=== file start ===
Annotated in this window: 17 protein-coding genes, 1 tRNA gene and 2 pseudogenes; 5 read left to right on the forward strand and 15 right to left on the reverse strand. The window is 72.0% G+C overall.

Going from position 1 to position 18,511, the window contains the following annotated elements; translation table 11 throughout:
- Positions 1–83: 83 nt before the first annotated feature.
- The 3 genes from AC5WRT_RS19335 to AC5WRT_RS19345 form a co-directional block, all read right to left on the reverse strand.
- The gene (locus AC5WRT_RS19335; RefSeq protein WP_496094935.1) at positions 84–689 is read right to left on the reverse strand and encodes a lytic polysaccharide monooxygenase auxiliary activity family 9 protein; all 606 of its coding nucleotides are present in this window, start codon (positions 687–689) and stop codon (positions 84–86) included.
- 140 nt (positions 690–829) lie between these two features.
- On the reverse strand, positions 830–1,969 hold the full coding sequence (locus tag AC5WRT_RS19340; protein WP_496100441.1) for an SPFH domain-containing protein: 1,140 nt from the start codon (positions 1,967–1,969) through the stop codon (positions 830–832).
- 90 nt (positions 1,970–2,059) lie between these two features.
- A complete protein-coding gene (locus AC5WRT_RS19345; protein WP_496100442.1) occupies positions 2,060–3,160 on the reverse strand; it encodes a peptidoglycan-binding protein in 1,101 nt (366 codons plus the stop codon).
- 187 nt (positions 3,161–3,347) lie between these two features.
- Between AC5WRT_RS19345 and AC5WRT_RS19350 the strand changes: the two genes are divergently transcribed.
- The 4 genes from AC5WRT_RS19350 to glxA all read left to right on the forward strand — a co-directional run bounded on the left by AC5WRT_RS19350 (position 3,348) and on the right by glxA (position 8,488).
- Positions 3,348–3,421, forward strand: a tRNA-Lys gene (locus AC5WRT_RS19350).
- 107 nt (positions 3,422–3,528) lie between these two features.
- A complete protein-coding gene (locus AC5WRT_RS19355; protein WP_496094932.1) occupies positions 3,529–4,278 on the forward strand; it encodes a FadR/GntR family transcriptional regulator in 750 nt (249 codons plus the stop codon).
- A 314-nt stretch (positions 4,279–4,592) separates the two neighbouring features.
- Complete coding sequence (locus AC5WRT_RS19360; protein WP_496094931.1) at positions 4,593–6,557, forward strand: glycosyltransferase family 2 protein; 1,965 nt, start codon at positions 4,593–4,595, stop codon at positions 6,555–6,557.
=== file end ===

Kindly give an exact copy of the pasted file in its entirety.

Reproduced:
Annotated in this window: 17 protein-coding genes, 1 tRNA gene and 2 pseudogenes; 5 read left to right on the forward strand and 15 right to left on the reverse strand. The window is 72.0% G+C overall.

Going from position 1 to position 18,511, the window contains the following annotated elements; translation table 11 throughout:
- Positions 1–83: 83 nt before the first annotated feature.
- The 3 genes from AC5WRT_RS19335 to AC5WRT_RS19345 form a co-directional block, all read right to left on the reverse strand.
- The gene (locus AC5WRT_RS19335; RefSeq protein WP_496094935.1) at positions 84–689 is read right to left on the reverse strand and encodes a lytic polysaccharide monooxygenase auxiliary activity family 9 protein; all 606 of its coding nucleotides are present in this window, start codon (positions 687–689) and stop codon (positions 84–86) included.
- 140 nt (positions 690–829) lie between these two features.
- On the reverse strand, positions 830–1,969 hold the full coding sequence (locus tag AC5WRT_RS19340; protein WP_496100441.1) for an SPFH domain-containing protein: 1,140 nt from the start codon (positions 1,967–1,969) through the stop codon (positions 830–832).
- 90 nt (positions 1,970–2,059) lie between these two features.
- A complete protein-coding gene (locus AC5WRT_RS19345; protein WP_496100442.1) occupies positions 2,060–3,160 on the reverse strand; it encodes a peptidoglycan-binding protein in 1,101 nt (366 codons plus the stop codon).
- 187 nt (positions 3,161–3,347) lie between these two features.
- Between AC5WRT_RS19345 and AC5WRT_RS19350 the strand changes: the two genes are divergently transcribed.
- The 4 genes from AC5WRT_RS19350 to glxA all read left to right on the forward strand — a co-directional run bounded on the left by AC5WRT_RS19350 (position 3,348) and on the right by glxA (position 8,488).
- Positions 3,348–3,421, forward strand: a tRNA-Lys gene (locus AC5WRT_RS19350).
- 107 nt (positions 3,422–3,528) lie between these two features.
- A complete protein-coding gene (locus AC5WRT_RS19355; protein WP_496094932.1) occupies positions 3,529–4,278 on the forward strand; it encodes a FadR/GntR family transcriptional regulator in 750 nt (249 codons plus the stop codon).
- A 314-nt stretch (positions 4,279–4,592) separates the two neighbouring features.
- Complete coding sequence (locus AC5WRT_RS19360; protein WP_496094931.1) at positions 4,593–6,557, forward strand: glycosyltransferase family 2 protein; 1,965 nt, start codon at positions 4,593–4,595, stop codon at positions 6,555–6,557.